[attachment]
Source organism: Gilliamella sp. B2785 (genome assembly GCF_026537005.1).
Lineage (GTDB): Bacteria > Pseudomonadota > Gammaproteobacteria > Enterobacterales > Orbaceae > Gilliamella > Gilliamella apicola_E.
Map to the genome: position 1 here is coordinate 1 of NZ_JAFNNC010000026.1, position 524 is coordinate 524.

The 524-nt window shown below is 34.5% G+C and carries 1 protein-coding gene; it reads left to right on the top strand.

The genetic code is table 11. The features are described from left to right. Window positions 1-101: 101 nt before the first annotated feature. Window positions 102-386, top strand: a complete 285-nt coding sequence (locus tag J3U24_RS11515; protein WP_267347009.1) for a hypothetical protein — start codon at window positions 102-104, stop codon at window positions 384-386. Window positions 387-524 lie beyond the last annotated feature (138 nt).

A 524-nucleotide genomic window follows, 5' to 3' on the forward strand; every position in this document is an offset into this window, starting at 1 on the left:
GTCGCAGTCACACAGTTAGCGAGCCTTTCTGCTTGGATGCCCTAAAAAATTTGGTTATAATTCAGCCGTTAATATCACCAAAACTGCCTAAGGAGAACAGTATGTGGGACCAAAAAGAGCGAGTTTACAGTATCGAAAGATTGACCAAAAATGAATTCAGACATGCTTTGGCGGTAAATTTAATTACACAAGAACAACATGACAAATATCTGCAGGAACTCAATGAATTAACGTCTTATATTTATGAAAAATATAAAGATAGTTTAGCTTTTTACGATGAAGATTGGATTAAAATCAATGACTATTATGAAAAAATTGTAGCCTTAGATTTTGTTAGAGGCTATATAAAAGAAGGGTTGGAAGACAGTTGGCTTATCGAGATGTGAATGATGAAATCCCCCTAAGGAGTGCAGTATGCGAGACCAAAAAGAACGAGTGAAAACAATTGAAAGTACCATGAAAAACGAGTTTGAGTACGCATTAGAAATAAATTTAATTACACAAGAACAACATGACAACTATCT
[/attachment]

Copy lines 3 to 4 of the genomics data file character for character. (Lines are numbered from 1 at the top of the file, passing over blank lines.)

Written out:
Map to the genome: position 1 here is coordinate 1 of NZ_JAFNNC010000026.1, position 524 is coordinate 524.

The 524-nt window shown below is 34.5% G+C and carries 1 protein-coding gene; it reads left to right on the top strand.